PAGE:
9:20-9:30 - Welcome and Introduction (Lecture theatre)

9:30-10:15 - Opening Keynote (Lecture theatre)
Professor Corinna Hawkes, Director of the Centre for Food Policy, City, University of London.

10:20-11:20 - Understanding Linkages Across the Food System – parallel sessions.

Block A: Socio-Cultural Perspectives on the Food System (Lecture theatre)

Linking Informal Food Vending and Food Security in Urban Bangladesh.
Elinor Brett Food Studies, American University of Rome.

Unequal Food: Paradoxes of Development in Bhutan.
Brian Young, Migration Studies, University of Oxford.

Specialty Coffee Pilgrims: Consuming Production on Origin Trips.
Sabine Parrish, Institute of Social and Cultural Anthropology, University of Oxford.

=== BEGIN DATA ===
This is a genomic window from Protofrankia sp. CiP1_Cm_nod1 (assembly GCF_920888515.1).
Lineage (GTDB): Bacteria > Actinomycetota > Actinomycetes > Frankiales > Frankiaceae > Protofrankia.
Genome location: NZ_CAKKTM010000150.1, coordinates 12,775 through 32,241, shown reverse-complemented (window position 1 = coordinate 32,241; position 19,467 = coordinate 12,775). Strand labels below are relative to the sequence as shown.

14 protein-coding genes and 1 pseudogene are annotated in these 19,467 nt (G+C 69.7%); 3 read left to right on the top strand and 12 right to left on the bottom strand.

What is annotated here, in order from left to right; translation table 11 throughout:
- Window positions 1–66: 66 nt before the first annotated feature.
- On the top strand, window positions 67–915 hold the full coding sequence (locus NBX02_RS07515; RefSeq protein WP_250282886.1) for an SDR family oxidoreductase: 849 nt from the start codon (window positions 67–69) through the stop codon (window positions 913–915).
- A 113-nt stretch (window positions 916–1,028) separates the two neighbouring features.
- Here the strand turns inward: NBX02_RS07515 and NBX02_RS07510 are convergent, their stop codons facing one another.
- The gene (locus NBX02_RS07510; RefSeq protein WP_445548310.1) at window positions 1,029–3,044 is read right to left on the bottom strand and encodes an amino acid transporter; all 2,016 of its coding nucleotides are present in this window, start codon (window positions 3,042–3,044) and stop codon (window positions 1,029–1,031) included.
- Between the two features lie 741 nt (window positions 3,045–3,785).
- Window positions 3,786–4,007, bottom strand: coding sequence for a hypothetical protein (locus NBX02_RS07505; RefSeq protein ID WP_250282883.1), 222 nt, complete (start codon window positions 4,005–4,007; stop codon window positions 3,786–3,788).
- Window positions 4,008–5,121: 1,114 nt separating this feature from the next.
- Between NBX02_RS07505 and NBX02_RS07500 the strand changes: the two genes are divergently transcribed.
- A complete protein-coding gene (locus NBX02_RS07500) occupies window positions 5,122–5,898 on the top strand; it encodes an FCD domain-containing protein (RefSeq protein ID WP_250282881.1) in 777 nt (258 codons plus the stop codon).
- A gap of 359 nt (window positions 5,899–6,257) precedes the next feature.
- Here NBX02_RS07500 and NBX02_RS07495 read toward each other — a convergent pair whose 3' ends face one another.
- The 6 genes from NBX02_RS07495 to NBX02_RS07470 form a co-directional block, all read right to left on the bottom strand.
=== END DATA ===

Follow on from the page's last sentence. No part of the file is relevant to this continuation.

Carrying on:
Negotiating Consumption in Rural-Local Culinary Tourism.
Jeanne Kessira, Anthropology of Food, SOAS.

Block B: Contextualizing Food Systems: Climate, Energy, Water (Gottmann room)

A water-food- energy nexus evaluation of climate change and food security in Gulf Cooperation Council Countries.
Catherine Arnold, School of Geography and the Environment, University of Oxford.

The Food – Water – Energy Nexus: Archetypes within a Circular Economy.
Prof. Amir Sharif and Prof. Zahir Irani, Brunel Business School, Brunel University; Faculty of Management and Law, University of Bradford

Not The Future, But Close: Using scenarios to bastion food systems against climate change
Bernard Soubry, School of Geography and the Environment, University of Oxford.

11:20-11:30 - Mid-morning coffee (Beckit room)